> > > >

From: Jared Smith
Date: Thu, Nov 08 2012 4:36PM
Subject: Re: Increase Font Size vs. Zoom
← Previous message | Next message →

On Thu, Nov 8, 2012 at 3:50 PM, David Ashleydale wrote:
> Thanks, Jared. Do you happen to know what percentage IE's View - Text Size
> - Largest is equivalent to?

Here's what I found in some quick testing...

IE9 (View... Text size):
Larger = 115%
Largest = 132%

Firefox (using CTL + or Command + to Zoom Text Only):
1 increase = 110%
2 increases = 120%
3 increases = 133%
4 increases = 150%
5 increases = 170%
6 increases = 200%

Safari:
1 increase = 119%
2 increases = 144%
3 increases = 175%
4 increases = 206%

Chrome (Settings... Show advanced settings... Font size):
Large = 125%
Very Large = 150%

You'll find that even 150% can be very difficult on some sites. A
lower value may be more reasonable in many cases.

Jared

From: GF Mueden@
Date: Thu, Nov 08 2012 7:58PM
Subject: Re: Increase Font Size vs. Zoom
← Previous message | Next message →

I use Win7 and IE9 and I don't even know if Text Size choice is
available. I used to use it but not since zooming has beem made so easy.

I am usually set for about 175% and use Ctl+Plus if I need more. As I go
up the zooming will take a long line off the screen, unless word wrap
has been provided. Failure to provide it is a "Shoemaker's Child"
problem, presented by sites that you would think would know better.

Limited visual fields may come about because of retinal damage or poor
acuity. My one eye is ten inches away from a 14 inch wide screen, a
very wide angle. I need to minimize, pull in the margins, and have word
wrap within the narrower column. Guess who won't let me? The AFB,
whose head of site operations is blind and probably uses a screen
reader. Their AccessWorld has long articles with word wrap, but only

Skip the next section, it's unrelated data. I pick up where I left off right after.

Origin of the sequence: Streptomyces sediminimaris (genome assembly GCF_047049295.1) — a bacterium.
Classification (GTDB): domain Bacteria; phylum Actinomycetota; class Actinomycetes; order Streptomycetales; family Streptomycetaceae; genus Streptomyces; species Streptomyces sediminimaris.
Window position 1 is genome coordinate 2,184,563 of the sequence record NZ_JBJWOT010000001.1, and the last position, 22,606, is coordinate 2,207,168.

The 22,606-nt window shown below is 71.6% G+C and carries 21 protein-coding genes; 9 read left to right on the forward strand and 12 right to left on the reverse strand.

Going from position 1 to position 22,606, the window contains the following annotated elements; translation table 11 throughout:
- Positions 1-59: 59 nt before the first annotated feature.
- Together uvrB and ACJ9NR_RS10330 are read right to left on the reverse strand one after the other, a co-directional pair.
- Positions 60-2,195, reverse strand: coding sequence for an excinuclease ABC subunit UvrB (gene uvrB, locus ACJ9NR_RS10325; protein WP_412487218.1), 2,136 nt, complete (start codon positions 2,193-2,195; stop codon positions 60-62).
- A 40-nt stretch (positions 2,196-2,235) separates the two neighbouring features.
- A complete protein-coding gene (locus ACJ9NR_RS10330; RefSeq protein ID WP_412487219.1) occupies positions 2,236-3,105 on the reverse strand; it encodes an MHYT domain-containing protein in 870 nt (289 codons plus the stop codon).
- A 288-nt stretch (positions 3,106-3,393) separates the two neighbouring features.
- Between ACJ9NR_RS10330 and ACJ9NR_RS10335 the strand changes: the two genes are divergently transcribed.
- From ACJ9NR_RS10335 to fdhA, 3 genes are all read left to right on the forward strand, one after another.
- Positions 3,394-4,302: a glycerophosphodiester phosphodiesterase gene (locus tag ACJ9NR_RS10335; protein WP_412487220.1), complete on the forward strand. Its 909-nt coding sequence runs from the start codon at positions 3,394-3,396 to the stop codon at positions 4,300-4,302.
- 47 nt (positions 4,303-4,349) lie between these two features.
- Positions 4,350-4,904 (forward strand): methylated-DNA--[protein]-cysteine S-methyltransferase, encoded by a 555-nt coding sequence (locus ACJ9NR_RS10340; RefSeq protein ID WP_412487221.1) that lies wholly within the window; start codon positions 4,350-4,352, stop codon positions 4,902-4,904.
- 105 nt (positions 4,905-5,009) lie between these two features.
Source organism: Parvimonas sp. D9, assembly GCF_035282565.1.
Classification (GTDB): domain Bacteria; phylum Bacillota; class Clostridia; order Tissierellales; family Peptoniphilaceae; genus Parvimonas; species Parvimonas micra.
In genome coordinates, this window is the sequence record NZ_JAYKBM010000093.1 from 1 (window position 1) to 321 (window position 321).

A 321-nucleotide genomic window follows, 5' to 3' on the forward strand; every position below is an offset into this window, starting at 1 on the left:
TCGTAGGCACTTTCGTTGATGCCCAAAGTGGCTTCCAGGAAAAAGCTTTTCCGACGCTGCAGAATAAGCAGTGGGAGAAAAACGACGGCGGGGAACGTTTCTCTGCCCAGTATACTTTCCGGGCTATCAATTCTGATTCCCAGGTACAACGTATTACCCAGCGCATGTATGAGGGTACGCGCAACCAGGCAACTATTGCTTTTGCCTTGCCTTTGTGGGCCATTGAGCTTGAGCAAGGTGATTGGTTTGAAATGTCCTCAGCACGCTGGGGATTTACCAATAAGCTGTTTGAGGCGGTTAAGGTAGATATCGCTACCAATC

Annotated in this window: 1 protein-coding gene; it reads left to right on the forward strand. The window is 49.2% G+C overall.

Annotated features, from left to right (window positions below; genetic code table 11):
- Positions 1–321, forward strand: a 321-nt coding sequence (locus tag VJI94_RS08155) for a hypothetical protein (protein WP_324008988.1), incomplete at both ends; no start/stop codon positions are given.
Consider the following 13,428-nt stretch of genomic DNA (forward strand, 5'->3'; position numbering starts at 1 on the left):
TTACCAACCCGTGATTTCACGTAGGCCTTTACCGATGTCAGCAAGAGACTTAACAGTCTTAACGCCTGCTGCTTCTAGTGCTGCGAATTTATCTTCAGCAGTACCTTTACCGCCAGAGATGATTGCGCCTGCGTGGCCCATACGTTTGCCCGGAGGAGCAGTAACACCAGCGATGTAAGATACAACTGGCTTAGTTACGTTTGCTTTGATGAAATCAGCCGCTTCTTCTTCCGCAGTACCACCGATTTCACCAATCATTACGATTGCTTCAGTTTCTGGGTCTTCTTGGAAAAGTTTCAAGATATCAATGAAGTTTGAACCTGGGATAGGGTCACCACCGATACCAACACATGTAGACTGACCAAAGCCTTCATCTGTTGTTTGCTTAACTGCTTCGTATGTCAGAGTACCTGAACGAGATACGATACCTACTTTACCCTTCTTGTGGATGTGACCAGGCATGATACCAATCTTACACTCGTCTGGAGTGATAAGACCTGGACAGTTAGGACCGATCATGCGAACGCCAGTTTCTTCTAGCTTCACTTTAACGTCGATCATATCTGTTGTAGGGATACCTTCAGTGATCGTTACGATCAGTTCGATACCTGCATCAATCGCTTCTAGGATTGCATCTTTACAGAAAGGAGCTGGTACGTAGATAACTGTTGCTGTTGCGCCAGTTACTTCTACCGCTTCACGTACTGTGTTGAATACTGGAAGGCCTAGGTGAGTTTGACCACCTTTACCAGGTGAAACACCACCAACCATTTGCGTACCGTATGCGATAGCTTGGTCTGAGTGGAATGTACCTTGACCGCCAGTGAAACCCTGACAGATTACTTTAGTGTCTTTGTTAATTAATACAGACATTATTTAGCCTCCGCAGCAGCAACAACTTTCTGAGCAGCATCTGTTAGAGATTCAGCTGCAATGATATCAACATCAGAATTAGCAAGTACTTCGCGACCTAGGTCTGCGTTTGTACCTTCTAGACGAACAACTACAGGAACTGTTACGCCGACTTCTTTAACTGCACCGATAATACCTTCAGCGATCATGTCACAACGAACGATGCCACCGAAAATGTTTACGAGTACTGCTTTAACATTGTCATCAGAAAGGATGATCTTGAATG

for full screen width. If I minimize they truncate the lines.

Recently I have seen zooming within a column. I wish I had made a note
of who did it. It was very helpful.

===gm==

On 11/8/2012 5:30 PM, David Ashleydale wrote:
> Hi,
>
> I generally try to ensure that web pages I work on are readable when
> someone increases the font size, by using something like IE's View-Text
> Size-Largest functionality. But now that modern browsers all let users zoom
> the entire page, I'm wondering how much effort still needs to be put in to
> ensuring that a page is readable when a user just increases the font size.
>
> I talked to someone with low vision at the last CSUN that said that he
> almost exclusively just increases the font size because zooming causes the
> page's width to expand, thereby making him have to scroll left and right
> continuously in order to read the page. It makes sense, but that's a
> usability study of one. So I wanted to check with y'all and hear your
> thoughts.
>
> We would pretty much have to completely redesign most of our company's site
> in order to get it to work with large fonts. HTML containers are not very
> forgiving. In a lot of cases, the container stays the same size and the
> text just flows out of it, either behind or on top of other text when the
> font size is increased.
>
> How important on a scale of 1 (not important) to 5 (very important) is this
> issue nowadays? Is it just a nice to have because of the zooming workaround?
>
> Looking forward to hearing your opinions.
>
> Thanks!
> David Ashleydale
> > > >

From: Patrick Dunphy
Date: Thu, Nov 08 2012 7:59PM
Subject: Re: Increase Font Size vs. Zoom
← Previous message | Next message →

Those numbers are interesting.. While I do test for font sizing I had no
idea that the size increments fluctuated so differently.

To satisfy my curiosity may I ask how you came up with the percentages?

Good info - thanks.

-PD
On Nov 8, 2012 6:37 PM, "Jared Smith" < = EMAIL ADDRESS REMOVED = > wrote:

> On Thu, Nov 8, 2012 at 3:50 PM, David Ashleydale wrote:
> > Thanks, Jared. Do you happen to know what percentage IE's View - Text
> Size
> > - Largest is equivalent to?
>
> Here's what I found in some quick testing...
>
> IE9 (View... Text size):
> Larger = 115%
> Largest = 132%
>
> Firefox (using CTL + or Command + to Zoom Text Only):
> 1 increase = 110%
> 2 increases = 120%
> 3 increases = 133%
> 4 increases = 150%
> 5 increases = 170%
> 6 increases = 200%
>
> Safari:
> 1 increase = 119%
> 2 increases = 144%
> 3 increases = 175%
> 4 increases = 206%
>
> Chrome (Settings... Show advanced settings... Font size):
> Large = 125%
> Very Large = 150%
>
> You'll find that even 150% can be very difficult on some sites. A